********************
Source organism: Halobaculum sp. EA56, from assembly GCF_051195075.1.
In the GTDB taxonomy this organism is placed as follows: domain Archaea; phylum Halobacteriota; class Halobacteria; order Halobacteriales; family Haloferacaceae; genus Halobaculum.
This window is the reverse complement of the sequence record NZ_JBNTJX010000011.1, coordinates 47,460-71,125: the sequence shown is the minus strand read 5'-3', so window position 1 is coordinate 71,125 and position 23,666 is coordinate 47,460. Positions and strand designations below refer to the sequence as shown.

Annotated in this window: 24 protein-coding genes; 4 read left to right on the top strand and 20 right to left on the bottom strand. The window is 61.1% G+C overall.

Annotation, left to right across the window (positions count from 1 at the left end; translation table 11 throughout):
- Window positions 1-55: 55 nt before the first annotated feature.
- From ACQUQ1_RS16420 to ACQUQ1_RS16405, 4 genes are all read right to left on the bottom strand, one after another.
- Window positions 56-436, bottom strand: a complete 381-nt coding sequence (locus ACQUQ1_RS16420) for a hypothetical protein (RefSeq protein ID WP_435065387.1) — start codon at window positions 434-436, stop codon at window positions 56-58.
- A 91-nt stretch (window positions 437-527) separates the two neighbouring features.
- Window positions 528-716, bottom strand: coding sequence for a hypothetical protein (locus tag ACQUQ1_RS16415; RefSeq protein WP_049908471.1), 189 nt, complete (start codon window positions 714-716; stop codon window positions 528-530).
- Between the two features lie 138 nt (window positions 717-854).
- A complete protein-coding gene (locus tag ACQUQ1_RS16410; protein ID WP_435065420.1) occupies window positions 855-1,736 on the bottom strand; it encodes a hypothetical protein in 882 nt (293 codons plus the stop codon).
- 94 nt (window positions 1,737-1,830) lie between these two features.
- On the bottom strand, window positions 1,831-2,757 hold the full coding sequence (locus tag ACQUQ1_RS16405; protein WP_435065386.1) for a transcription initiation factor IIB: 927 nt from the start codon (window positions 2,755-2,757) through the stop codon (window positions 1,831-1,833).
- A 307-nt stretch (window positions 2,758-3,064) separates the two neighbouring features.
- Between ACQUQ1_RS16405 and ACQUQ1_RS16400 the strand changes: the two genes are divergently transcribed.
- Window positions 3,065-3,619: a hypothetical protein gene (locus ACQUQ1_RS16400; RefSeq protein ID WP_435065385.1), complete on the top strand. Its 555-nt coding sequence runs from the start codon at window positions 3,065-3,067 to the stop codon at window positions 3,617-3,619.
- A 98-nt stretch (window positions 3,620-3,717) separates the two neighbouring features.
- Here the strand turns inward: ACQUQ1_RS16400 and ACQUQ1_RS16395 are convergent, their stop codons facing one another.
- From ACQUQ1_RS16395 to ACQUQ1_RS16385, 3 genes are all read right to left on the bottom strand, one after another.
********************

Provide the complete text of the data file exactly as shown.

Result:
Source organism: Halobaculum sp. EA56, from assembly GCF_051195075.1.
In the GTDB taxonomy this organism is placed as follows: domain Archaea; phylum Halobacteriota; class Halobacteria; order Halobacteriales; family Haloferacaceae; genus Halobaculum.
This window is the reverse complement of the sequence record NZ_JBNTJX010000011.1, coordinates 47,460-71,125: the sequence shown is the minus strand read 5'-3', so window position 1 is coordinate 71,125 and position 23,666 is coordinate 47,460. Positions and strand designations below refer to the sequence as shown.

Annotated in this window: 24 protein-coding genes; 4 read left to right on the top strand and 20 right to left on the bottom strand. The window is 61.1% G+C overall.

Annotation, left to right across the window (positions count from 1 at the left end; translation table 11 throughout):
- Window positions 1-55: 55 nt before the first annotated feature.
- From ACQUQ1_RS16420 to ACQUQ1_RS16405, 4 genes are all read right to left on the bottom strand, one after another.
- Window positions 56-436, bottom strand: a complete 381-nt coding sequence (locus ACQUQ1_RS16420) for a hypothetical protein (RefSeq protein ID WP_435065387.1) — start codon at window positions 434-436, stop codon at window positions 56-58.
- A 91-nt stretch (window positions 437-527) separates the two neighbouring features.
- Window positions 528-716, bottom strand: coding sequence for a hypothetical protein (locus tag ACQUQ1_RS16415; RefSeq protein WP_049908471.1), 189 nt, complete (start codon window positions 714-716; stop codon window positions 528-530).
- Between the two features lie 138 nt (window positions 717-854).
- A complete protein-coding gene (locus tag ACQUQ1_RS16410; protein ID WP_435065420.1) occupies window positions 855-1,736 on the bottom strand; it encodes a hypothetical protein in 882 nt (293 codons plus the stop codon).
- 94 nt (window positions 1,737-1,830) lie between these two features.
- On the bottom strand, window positions 1,831-2,757 hold the full coding sequence (locus tag ACQUQ1_RS16405; protein WP_435065386.1) for a transcription initiation factor IIB: 927 nt from the start codon (window positions 2,755-2,757) through the stop codon (window positions 1,831-1,833).
- A 307-nt stretch (window positions 2,758-3,064) separates the two neighbouring features.
- Between ACQUQ1_RS16405 and ACQUQ1_RS16400 the strand changes: the two genes are divergently transcribed.
- Window positions 3,065-3,619: a hypothetical protein gene (locus ACQUQ1_RS16400; RefSeq protein ID WP_435065385.1), complete on the top strand. Its 555-nt coding sequence runs from the start codon at window positions 3,065-3,067 to the stop codon at window positions 3,617-3,619.
- A 98-nt stretch (window positions 3,620-3,717) separates the two neighbouring features.
- Here the strand turns inward: ACQUQ1_RS16400 and ACQUQ1_RS16395 are convergent, their stop codons facing one another.
- From ACQUQ1_RS16395 to ACQUQ1_RS16385, 3 genes are all read right to left on the bottom strand, one after another.